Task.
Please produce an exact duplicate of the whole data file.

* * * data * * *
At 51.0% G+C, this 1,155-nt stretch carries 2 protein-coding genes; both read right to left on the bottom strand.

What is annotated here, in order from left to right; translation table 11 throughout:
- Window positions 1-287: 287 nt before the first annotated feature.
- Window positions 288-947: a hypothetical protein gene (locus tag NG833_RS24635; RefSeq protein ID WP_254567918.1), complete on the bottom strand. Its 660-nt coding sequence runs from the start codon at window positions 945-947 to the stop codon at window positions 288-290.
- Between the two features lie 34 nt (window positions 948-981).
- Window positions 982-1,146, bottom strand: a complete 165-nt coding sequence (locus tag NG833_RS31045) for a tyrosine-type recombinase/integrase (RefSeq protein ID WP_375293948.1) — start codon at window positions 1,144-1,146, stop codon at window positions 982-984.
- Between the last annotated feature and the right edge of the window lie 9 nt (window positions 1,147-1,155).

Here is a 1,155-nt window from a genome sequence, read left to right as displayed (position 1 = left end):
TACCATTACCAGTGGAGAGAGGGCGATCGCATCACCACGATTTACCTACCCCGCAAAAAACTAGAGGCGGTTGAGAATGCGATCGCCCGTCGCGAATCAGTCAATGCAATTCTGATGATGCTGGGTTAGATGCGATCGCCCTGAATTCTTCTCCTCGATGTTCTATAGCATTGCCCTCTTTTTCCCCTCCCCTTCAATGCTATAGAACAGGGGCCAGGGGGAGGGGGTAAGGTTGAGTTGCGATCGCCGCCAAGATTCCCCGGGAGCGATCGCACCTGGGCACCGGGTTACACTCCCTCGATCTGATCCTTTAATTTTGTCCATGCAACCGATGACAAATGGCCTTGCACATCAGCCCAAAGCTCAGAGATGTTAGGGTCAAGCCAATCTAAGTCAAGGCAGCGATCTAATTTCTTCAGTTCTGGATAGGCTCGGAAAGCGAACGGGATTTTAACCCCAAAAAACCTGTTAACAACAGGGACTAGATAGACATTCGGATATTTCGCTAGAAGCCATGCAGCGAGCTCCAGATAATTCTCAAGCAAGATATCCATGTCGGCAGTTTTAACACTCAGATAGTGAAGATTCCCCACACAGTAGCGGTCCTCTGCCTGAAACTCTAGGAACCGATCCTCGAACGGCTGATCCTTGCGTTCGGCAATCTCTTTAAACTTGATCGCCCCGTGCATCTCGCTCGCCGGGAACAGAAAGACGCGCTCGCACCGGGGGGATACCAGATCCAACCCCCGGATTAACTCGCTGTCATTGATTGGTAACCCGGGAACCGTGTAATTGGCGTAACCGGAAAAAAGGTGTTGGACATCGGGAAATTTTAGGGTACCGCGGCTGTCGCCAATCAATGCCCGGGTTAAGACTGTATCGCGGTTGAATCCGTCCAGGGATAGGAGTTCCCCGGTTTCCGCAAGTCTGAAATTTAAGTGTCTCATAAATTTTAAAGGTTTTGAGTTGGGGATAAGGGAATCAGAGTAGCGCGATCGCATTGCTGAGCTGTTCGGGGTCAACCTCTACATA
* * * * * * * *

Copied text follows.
At 51.0% G+C, this 1,155-nt stretch carries 2 protein-coding genes; both read right to left on the bottom strand.

What is annotated here, in order from left to right; translation table 11 throughout:
- Window positions 1-287: 287 nt before the first annotated feature.
- Window positions 288-947: a hypothetical protein gene (locus tag NG833_RS24635; RefSeq protein ID WP_254567918.1), complete on the bottom strand. Its 660-nt coding sequence runs from the start codon at window positions 945-947 to the stop codon at window positions 288-290.
- Between the two features lie 34 nt (window positions 948-981).
- Window positions 982-1,146, bottom strand: a complete 165-nt coding sequence (locus tag NG833_RS31045) for a tyrosine-type recombinase/integrase (RefSeq protein ID WP_375293948.1) — start codon at window positions 1,144-1,146, stop codon at window positions 982-984.
- Between the last annotated feature and the right edge of the window lie 9 nt (window positions 1,147-1,155).

Here is a 1,155-nt window from a genome sequence, read left to right as displayed (position 1 = left end):
TACCATTACCAGTGGAGAGAGGGCGATCGCATCACCACGATTTACCTACCCCGCAAAAAACTAGAGGCGGTTGAGAATGCGATCGCCCGTCGCGAATCAGTCAATGCAATTCTGATGATGCTGGGTTAGATGCGATCGCCCTGAATTCTTCTCCTCGATGTTCTATAGCATTGCCCTCTTTTTCCCCTCCCCTTCAATGCTATAGAACAGGGGCCAGGGGGAGGGGGTAAGGTTGAGTTGCGATCGCCGCCAAGATTCCCCGGGAGCGATCGCACCTGGGCACCGGGTTACACTCCCTCGATCTGATCCTTTAATTTTGTCCATGCAACCGATGACAAATGGCCTTGCACATCAGCCCAAAGCTCAGAGATGTTAGGGTCAAGCCAATCTAAGTCAAGGCAGCGATCTAATTTCTTCAGTTCTGGATAGGCTCGGAAAGCGAACGGGATTTTAACCCCAAAAAACCTGTTAACAACAGGGACTAGATAGACATTCGGATATTTCGCTAGAAGCCATGCAGCGAGCTCCAGATAATTCTCAAGCAAGATATCCATGTCGGCAGTTTTAACACTCAGATAGTGAAGATTCCCCACACAGTAGCGGTCCTCTGCCTGAAACTCTAGGAACCGATCCTCGAACGGCTGATCCTTGCGTTCGGCAATCTCTTTAAACTTGATCGCCCCGTGCATCTCGCTCGCCGGGAACAGAAAGACGCGCTCGCACCGGGGGGATACCAGATCCAACCCCCGGATTAACTCGCTGTCATTGATTGGTAACCCGGGAACCGTGTAATTGGCGTAACCGGAAAAAAGGTGTTGGACATCGGGAAATTTTAGGGTACCGCGGCTGTCGCCAATCAATGCCCGGGTTAAGACTGTATCGCGGTTGAATCCGTCCAGGGATAGGAGTTCCCCGGTTTCCGCAAGTCTGAAATTTAAGTGTCTCATAAATTTTAAAGGTTTTGAGTTGGGGATAAGGGAATCAGAGTAGCGCGATCGCATTGCTGAGCTGTTCGGGGTCAACCTCTACATA